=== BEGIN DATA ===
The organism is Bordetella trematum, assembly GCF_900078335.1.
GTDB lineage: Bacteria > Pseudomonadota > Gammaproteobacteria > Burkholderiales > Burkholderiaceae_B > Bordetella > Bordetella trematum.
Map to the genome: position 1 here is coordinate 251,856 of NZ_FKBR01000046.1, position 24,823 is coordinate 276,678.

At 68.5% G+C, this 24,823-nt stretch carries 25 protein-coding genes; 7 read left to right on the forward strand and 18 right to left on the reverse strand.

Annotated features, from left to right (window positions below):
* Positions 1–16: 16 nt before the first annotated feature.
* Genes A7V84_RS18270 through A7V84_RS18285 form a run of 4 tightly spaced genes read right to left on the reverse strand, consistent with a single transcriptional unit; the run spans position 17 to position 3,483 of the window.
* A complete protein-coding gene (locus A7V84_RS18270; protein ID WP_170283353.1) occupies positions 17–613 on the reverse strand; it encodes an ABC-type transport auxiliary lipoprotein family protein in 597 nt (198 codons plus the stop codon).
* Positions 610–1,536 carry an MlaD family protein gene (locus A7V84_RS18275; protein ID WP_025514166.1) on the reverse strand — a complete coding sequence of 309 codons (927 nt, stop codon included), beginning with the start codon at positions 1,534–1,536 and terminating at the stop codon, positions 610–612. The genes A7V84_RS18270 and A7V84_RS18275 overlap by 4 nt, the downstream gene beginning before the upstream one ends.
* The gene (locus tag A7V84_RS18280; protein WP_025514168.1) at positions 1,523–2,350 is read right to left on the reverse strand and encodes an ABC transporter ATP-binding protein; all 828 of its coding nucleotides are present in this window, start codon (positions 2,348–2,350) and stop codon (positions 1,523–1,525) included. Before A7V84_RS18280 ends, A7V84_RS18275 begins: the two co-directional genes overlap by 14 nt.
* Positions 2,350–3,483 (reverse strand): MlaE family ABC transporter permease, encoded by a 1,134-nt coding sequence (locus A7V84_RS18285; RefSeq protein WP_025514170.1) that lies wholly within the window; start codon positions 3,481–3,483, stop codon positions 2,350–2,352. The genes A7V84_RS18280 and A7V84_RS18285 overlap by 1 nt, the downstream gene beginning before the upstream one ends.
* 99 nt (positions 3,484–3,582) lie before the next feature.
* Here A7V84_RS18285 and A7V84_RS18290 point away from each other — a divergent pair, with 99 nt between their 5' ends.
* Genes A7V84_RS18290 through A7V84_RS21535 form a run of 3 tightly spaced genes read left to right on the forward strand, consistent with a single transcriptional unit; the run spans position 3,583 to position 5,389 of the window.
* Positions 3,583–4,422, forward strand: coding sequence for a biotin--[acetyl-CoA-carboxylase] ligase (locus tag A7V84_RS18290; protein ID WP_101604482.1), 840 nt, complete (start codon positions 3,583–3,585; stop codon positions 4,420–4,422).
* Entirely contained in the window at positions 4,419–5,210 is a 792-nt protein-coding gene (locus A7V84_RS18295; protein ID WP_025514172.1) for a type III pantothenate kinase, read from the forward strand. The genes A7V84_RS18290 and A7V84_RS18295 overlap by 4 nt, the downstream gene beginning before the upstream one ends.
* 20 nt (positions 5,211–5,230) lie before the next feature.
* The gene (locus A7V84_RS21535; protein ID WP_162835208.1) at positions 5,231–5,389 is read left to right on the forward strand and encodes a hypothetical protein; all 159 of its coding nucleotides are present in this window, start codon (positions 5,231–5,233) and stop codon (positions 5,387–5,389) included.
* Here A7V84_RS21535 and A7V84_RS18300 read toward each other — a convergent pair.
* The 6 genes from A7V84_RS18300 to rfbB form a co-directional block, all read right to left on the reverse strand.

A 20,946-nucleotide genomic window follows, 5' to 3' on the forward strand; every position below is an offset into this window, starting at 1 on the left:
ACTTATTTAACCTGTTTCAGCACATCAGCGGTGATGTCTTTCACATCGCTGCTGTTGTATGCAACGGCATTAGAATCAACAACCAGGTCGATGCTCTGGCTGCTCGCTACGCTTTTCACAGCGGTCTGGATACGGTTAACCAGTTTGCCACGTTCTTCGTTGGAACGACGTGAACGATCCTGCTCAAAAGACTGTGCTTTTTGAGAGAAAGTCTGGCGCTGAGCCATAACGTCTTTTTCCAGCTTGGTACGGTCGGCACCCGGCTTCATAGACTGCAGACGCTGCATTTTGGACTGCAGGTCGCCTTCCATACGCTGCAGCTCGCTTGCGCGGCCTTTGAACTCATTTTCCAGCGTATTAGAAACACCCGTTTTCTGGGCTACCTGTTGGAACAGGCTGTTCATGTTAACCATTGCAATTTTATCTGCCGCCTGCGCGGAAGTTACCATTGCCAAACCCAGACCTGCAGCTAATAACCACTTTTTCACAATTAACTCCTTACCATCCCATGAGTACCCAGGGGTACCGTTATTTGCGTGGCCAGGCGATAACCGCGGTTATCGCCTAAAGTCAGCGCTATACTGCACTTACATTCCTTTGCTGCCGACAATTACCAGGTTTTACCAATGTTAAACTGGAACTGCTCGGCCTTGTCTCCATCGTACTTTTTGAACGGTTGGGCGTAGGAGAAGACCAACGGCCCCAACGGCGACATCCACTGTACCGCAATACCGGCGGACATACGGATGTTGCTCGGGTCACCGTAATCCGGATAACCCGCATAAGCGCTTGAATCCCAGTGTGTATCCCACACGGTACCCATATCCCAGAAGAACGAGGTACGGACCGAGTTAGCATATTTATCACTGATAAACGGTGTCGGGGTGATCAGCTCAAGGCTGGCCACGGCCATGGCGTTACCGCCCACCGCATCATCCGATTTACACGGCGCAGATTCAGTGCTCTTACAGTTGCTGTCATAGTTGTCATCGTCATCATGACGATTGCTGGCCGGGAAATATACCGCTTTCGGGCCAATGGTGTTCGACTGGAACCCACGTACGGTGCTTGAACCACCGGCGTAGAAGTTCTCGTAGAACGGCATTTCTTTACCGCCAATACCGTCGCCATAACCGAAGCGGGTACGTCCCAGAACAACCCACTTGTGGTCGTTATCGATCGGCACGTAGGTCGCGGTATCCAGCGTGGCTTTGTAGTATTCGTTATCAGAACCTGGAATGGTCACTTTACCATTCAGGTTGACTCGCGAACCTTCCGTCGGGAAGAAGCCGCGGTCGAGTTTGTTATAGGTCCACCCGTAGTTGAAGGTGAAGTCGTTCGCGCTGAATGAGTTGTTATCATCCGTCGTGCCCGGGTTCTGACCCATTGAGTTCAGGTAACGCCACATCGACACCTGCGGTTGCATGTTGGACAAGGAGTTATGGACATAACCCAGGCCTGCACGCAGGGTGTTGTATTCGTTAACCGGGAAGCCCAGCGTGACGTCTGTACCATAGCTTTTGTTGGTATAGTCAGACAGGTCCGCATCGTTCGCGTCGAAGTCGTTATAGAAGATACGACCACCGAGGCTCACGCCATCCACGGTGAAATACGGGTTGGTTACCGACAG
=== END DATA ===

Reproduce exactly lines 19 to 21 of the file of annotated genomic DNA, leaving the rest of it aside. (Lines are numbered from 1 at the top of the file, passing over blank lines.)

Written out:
* Here A7V84_RS21535 and A7V84_RS18300 read toward each other — a convergent pair.
* The 6 genes from A7V84_RS18300 to rfbB form a co-directional block, all read right to left on the reverse strand.

A 20,946-nucleotide genomic window follows, 5' to 3' on the forward strand; every position below is an offset into this window, starting at 1 on the left: